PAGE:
|How WLANs Work
Wireless LANs use electromagnetic airwaves (radio and infrared) to communicate
information from one point to another without relying on any physical connection.
Radio waves are often referred to as radio carriers because they simply perform
the function of delivering energy to a remote receiver. The data being
transmitted is superimposed on the radio carrier so that it can be accurately
extracted at the receiving end. This is generally referred to as modulation
of the carrier by the information being transmitted. Once data is superimposed
(modulated) onto the radio carrier, the radio signal occupies more than a
single frequency, since the frequency or bit rate of the modulating information
adds to the carrier.
Multiple radio carriers can exist in the same space at the same time without
interfering with each other if the radio waves are transmitted on different
radio frequencies. To extract data, a radio receiver or augment networks
without installing or moving wires. Wireless LANs tunes in (or selects) one
radio frequency while rejecting all other radio signals on different frequencies.
In a typical WLAN configuration, a transmitter/receiver (transceiver) device,
called an access point, connects to the wired network from a fixed location
using standard Ethernet cable. At a minimum, the access point receives, buffers,
and transmits data between the WLAN and the wired network infrastructure.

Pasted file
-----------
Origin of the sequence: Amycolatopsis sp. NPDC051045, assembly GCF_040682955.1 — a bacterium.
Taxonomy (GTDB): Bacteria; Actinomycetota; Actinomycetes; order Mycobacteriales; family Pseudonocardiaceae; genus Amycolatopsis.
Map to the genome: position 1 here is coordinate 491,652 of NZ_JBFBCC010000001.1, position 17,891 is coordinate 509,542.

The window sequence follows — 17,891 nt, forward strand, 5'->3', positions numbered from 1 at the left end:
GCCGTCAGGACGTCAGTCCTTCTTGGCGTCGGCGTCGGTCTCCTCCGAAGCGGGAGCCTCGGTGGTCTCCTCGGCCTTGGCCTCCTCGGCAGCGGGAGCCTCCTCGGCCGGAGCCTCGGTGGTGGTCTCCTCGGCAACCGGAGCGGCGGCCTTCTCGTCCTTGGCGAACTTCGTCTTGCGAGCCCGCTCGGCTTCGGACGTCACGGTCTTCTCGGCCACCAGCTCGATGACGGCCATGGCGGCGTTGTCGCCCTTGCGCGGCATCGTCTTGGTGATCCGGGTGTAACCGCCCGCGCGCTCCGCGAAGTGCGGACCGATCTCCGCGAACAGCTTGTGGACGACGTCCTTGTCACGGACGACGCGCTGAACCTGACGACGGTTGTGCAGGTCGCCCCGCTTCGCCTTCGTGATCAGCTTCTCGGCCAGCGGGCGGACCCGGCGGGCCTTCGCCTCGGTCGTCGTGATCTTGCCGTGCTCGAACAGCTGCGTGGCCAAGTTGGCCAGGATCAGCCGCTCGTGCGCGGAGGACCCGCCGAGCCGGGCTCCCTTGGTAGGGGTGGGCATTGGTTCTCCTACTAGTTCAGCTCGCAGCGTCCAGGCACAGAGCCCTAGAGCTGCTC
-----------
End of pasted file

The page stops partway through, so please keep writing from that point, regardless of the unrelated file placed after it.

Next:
A single access point can support a small group of users and can function
within a range of less than one hundred to several hundred feet. The access
point (or the antenna attached to the access point) is usually mounted high
but may be mounted essentially anywhere that is practical as long as the
desired radio coverage is obtained.
End users access the WLAN through wireless-LAN adapters, which are implemented
as PC cards in notebook computers, ISA or PCI cards in desktop computers,
or integrated within hand-held computers. WLAN adapters provide an interface
between the client network operating system (NOS) and the airwaves (via an
antenna). The nature of the wireless connection is transparent to the NOS.
|WLANs & Other Wireless
Wireless LANs provide all the functionality of wired LANs, but without the
physical constraints of the wire itself. Wireless LAN configurations include
independent networks, offering peer-to-peer connectivity,and infrastructure
networks, supporting fully distributed data communications. Point-to-point
local-area wireless solutions, such as LAN-LAN bridging and personal-area
networks (PANs), may overlap with some WLAN applications but fundamentally
address different user needs. A wireless LAN-LAN bridge is an alternative
to cable that connects LANs in two separate build-ings. A wireless PAN typically
covers the few feet surrounding a userÕs workspace and provides the
ability to synchronize computers, transfer files, and gain access to local
Wireless LANs also should not be confused with wireless metropolitan-area
networks (WMANs), packet radio often used for law-enforcement or utility
applications, or with wireless wide-area networks (WWANs), wide-area data
transmission over cellular or packet radio. These systems involve costly
infrastructures, provide much lower data rates, and require users to pay
for bandwidth on a time or usage basis. In contrast, on-premise wireless
LANs require no usage fees and provide 100 to 1000 times the data transmission